BOSTON — Derrick Rose even treats making history casually, shrugging off any superlatives that aren't associated with the final score.
Minutes after he tied Lew Alcindor's 39-year-old NBA playoff record with 36 points in a rookie playoff debut, all Rose wanted to talk about was how the Bulls had stolen Game 1 of their Eastern Conference quarterfinals with a 105-103 overtime victory over the defending NBA champion Celtics.
"I was just out there feeling the game," Rose said Saturday at TD Banknorth Garden. "I didn't know I had that many points until Lindsey [Hunter] told me to keep going at them. That's what I was doing. I prepared for a tough game and did all right."
All right? Uh-huh. The master of understatement strikes again.
Rose's dominant performance, which also included 11 assists and 12-for-12 free-throw shooting, made the imagination wonder what his next trick might be. Maybe sneak a few playoff shifts for the Bruins, pitch a few scoreless innings for the Red Sox or run a sub-two-hour race at Monday's Boston Marathon.
Why not take advantage of this city's jam-packed sports weekend in his spare time before Monday night's Game 2 in the best-of-seven series?
"There's nothing he can't do," guard Kirk Hinrich said. "He's unbelievable. I knew he was going to step up. He's that type of player. He was in attack mode the whole game."
Added John Salmons: "Seeing what he's doing is amazing to me. He's so poised as a young player. He put the team on his back. The champions made a run in that third quarter, and he came down calm, collected and hit shot after shot, kept us in the game. We fed off him."
To focus strictly on Rose obviously sells short the stifling team defensive effort that limited the Celtics, who played without Kevin Garnett, to 39.4 percent shooting and helped harass Ray Allen into 1-for-12 shooting for four points.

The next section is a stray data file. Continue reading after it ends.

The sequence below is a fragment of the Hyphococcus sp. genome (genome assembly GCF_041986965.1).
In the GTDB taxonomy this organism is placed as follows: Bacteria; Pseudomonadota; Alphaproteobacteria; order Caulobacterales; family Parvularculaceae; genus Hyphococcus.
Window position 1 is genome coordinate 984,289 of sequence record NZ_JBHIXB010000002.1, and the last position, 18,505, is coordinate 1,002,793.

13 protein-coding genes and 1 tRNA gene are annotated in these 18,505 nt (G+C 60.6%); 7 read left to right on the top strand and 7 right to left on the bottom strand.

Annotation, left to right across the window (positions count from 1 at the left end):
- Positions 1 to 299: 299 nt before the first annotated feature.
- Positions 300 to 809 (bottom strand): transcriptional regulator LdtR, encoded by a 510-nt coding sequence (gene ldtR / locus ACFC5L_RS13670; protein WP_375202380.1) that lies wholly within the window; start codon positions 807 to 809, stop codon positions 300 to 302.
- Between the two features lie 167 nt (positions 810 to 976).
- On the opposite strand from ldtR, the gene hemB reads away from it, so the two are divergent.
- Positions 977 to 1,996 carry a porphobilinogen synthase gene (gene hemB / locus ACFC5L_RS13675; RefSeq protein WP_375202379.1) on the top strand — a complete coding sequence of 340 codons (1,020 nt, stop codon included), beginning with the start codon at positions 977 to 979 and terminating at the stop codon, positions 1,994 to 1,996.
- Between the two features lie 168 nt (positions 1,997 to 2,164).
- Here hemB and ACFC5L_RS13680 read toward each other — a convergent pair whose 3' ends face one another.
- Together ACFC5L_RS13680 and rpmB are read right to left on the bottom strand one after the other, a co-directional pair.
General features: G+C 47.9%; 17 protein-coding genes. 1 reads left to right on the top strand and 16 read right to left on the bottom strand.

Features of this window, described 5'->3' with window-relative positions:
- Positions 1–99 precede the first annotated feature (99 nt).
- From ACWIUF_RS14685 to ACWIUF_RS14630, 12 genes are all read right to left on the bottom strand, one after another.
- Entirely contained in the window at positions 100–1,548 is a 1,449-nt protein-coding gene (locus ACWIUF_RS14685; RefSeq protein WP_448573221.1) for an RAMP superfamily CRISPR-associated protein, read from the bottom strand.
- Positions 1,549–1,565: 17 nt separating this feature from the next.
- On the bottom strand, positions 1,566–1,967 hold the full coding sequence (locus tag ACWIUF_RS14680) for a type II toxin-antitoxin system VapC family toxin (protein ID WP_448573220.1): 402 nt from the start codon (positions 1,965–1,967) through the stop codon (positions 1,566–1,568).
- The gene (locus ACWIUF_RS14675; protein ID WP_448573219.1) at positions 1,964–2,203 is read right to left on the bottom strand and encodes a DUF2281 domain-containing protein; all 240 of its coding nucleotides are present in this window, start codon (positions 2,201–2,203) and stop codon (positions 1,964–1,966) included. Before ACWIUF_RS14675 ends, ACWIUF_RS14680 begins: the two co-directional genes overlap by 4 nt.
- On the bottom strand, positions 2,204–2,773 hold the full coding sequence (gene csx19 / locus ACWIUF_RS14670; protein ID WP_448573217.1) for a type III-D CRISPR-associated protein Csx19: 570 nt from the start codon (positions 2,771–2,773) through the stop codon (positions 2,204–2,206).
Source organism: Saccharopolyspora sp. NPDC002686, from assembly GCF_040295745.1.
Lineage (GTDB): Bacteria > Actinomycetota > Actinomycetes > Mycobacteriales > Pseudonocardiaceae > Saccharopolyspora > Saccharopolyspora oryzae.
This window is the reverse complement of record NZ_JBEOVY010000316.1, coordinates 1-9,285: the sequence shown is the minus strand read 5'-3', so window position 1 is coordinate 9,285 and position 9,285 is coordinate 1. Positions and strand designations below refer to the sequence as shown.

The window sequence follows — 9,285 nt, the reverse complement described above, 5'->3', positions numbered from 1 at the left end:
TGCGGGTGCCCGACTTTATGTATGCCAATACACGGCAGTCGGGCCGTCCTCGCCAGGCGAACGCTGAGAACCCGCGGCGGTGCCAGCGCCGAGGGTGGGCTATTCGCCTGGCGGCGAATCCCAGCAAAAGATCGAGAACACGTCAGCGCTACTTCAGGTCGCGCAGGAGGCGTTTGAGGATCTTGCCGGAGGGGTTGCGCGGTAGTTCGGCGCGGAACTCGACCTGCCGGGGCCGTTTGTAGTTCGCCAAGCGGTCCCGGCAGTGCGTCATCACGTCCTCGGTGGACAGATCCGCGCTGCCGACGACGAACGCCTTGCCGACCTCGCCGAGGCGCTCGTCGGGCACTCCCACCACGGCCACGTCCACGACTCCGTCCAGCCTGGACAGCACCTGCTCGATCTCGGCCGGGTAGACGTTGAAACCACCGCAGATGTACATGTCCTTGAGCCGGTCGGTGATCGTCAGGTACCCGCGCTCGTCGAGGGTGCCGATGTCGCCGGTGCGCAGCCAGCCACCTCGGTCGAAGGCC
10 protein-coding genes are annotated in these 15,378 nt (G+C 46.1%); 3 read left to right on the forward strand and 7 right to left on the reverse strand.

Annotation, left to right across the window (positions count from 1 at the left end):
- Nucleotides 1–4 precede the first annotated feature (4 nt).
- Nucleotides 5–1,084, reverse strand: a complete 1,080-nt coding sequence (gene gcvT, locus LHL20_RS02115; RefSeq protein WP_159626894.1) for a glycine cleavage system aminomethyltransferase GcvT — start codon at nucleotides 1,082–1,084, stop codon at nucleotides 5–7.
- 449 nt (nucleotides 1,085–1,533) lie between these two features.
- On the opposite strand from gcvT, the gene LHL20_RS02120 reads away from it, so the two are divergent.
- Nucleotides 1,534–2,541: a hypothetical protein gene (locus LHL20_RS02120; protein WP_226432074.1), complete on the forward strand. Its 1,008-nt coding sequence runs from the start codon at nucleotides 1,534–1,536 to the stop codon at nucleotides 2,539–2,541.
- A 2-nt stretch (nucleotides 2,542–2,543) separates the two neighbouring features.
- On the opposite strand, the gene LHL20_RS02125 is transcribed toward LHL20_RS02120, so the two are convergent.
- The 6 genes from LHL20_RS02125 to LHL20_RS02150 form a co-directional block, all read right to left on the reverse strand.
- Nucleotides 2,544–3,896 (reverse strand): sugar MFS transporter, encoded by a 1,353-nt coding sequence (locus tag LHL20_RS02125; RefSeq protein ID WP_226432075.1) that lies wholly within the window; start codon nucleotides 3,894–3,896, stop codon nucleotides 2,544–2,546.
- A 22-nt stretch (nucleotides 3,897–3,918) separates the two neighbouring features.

It also overlooks the monster contributions from Joakim Noah, who had 11 points, 17 rebounds and three blocks, and Tyrus Thomas, who hit three jumpers in overtime and sank the winning 21-footer with 50.5 seconds remaining.
Still, without Rose scoring 23 second-half points, the Bulls wouldn't be celebrating their first playoff victory over the Celtics in 11 tries.
"He has a quiet confidence about him, and he's only going to get better," coach Vinny Del Negro said. "He is athletically as good as you'll find at the position — the quickness, strength. When he has 11 assists, the flow of our team is so much better."
The Bulls showed they meant business as soon as Noah slammed home Rose's alley-oop on the opening possession. They then stared down every challenge Boston threw at them and caught a break when Paul Pierce missed the second of two free throws with 2.6 seconds left in regulation.
With no timeouts, the Bulls would have had to make a desperation shot if Pierce hadn't missed.
Pierce, who had just four first-half points and shot 8-for-21, then had his game-tying shot blocked by Salmons with 3.7 seconds left in overtime. After a 20-second timeout, Allen's baseline jumper just before the buzzer went long.
"That's as good as we've been defensively all year," Hinrich said. "Our sense of urgency was there. Everybody was fired up."
Except, of course, Rose afterward. He kept on ho-humming.
"I had too many turnovers (five)," said Rose, who fouled out with 10.3 seconds left in overtime.
Monday is the 23rd anniversary of Larry Bird comparing Michael Jordan to God after Jordan's NBA playoff record 63-point effort at the old Boston Garden.
Don't bet against Rose doing something spectacular again.Copyright © 2014, The Baltimore Sun